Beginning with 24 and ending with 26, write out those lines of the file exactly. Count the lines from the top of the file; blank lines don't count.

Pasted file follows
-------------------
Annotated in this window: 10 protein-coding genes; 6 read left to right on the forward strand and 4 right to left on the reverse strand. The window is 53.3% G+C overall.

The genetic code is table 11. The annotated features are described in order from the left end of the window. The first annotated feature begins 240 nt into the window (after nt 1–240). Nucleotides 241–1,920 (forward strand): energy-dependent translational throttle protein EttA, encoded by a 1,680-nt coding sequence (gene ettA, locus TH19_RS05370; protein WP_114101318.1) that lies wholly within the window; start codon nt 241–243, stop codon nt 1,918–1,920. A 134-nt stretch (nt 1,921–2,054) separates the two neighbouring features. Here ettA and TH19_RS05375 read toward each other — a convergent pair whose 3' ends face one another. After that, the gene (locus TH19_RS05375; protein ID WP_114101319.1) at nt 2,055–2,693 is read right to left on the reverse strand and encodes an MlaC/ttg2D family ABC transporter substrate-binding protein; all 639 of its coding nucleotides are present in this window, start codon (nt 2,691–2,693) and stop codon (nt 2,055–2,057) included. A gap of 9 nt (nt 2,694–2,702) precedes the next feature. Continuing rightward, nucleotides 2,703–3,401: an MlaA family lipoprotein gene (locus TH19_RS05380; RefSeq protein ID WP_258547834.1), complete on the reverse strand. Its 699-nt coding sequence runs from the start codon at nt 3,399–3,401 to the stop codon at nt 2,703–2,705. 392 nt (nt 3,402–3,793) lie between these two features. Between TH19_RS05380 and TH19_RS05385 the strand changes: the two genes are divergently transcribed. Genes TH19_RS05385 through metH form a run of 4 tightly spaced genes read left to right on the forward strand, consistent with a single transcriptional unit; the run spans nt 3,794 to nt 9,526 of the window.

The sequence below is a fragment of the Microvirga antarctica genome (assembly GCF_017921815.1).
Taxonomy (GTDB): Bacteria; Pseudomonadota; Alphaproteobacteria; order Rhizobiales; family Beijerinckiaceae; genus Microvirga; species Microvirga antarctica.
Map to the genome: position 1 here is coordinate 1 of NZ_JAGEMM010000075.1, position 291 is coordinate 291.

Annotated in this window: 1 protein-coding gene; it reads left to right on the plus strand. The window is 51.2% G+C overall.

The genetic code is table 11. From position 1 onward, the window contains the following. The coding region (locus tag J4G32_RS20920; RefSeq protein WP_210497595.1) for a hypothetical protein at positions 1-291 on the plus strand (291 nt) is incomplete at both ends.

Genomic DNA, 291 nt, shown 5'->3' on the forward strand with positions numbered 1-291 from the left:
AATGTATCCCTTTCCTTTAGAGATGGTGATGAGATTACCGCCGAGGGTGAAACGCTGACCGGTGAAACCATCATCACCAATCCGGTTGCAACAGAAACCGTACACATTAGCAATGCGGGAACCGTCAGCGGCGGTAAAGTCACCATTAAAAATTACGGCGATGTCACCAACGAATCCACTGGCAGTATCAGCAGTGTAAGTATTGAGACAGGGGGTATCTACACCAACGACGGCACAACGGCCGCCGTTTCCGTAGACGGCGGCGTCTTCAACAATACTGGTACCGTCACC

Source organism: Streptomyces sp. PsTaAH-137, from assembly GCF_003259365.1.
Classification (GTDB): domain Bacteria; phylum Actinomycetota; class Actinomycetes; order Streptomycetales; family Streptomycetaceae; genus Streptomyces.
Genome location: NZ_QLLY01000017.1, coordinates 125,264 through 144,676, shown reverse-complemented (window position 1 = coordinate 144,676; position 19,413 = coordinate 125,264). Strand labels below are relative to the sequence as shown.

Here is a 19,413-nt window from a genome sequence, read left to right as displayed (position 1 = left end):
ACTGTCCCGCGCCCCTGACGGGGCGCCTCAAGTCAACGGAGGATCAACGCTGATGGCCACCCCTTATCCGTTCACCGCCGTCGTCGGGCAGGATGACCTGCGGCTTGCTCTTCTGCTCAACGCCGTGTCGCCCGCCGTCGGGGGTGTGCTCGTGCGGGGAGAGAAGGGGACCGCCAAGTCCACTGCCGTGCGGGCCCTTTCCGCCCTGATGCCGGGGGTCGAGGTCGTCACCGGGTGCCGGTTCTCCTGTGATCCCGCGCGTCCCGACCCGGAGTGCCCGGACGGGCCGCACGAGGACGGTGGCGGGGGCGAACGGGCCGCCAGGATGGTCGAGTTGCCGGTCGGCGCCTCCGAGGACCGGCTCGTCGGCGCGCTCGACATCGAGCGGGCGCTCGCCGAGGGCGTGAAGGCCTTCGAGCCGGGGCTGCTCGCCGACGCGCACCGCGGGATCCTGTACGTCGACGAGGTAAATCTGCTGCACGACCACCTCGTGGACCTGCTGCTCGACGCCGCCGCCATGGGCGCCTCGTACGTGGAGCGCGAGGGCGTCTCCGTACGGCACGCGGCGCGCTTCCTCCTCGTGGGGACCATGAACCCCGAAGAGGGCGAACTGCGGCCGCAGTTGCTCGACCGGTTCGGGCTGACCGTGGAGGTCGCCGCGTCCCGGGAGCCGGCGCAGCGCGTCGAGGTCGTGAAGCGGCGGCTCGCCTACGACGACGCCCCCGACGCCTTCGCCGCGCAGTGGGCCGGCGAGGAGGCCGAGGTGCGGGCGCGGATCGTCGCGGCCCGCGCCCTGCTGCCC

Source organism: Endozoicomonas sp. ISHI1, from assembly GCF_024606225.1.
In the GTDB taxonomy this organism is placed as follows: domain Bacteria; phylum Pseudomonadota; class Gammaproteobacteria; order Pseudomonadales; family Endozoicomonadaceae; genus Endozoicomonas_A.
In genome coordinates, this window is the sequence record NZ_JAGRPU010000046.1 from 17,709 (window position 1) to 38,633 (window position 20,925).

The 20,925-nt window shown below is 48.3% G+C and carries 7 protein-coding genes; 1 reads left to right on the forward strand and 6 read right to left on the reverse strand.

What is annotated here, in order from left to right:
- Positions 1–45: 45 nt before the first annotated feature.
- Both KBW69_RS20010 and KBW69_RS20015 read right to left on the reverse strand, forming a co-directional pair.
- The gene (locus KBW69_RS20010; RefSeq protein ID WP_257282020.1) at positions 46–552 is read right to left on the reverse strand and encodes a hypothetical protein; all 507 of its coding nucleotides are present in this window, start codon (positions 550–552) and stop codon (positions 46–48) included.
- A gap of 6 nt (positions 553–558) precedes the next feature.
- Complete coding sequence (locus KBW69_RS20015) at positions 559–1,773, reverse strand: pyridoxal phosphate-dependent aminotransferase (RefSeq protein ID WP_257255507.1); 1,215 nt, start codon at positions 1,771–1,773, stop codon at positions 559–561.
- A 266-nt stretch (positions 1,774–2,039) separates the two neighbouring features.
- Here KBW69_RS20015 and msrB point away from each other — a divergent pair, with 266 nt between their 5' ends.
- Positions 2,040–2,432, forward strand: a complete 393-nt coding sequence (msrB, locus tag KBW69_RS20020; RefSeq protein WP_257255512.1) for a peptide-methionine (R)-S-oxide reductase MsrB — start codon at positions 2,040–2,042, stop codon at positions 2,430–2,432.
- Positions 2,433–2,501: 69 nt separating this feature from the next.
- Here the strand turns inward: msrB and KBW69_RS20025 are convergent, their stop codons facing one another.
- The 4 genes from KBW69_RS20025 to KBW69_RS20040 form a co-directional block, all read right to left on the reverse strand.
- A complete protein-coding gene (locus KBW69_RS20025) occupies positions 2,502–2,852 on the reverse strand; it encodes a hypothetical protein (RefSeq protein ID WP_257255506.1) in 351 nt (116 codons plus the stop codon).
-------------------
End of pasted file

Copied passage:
- Complete coding sequence (locus KBW69_RS20015) at positions 559–1,773, reverse strand: pyridoxal phosphate-dependent aminotransferase (RefSeq protein ID WP_257255507.1); 1,215 nt, start codon at positions 1,771–1,773, stop codon at positions 559–561.
- A 266-nt stretch (positions 1,774–2,039) separates the two neighbouring features.
- Here KBW69_RS20015 and msrB point away from each other — a divergent pair, with 266 nt between their 5' ends.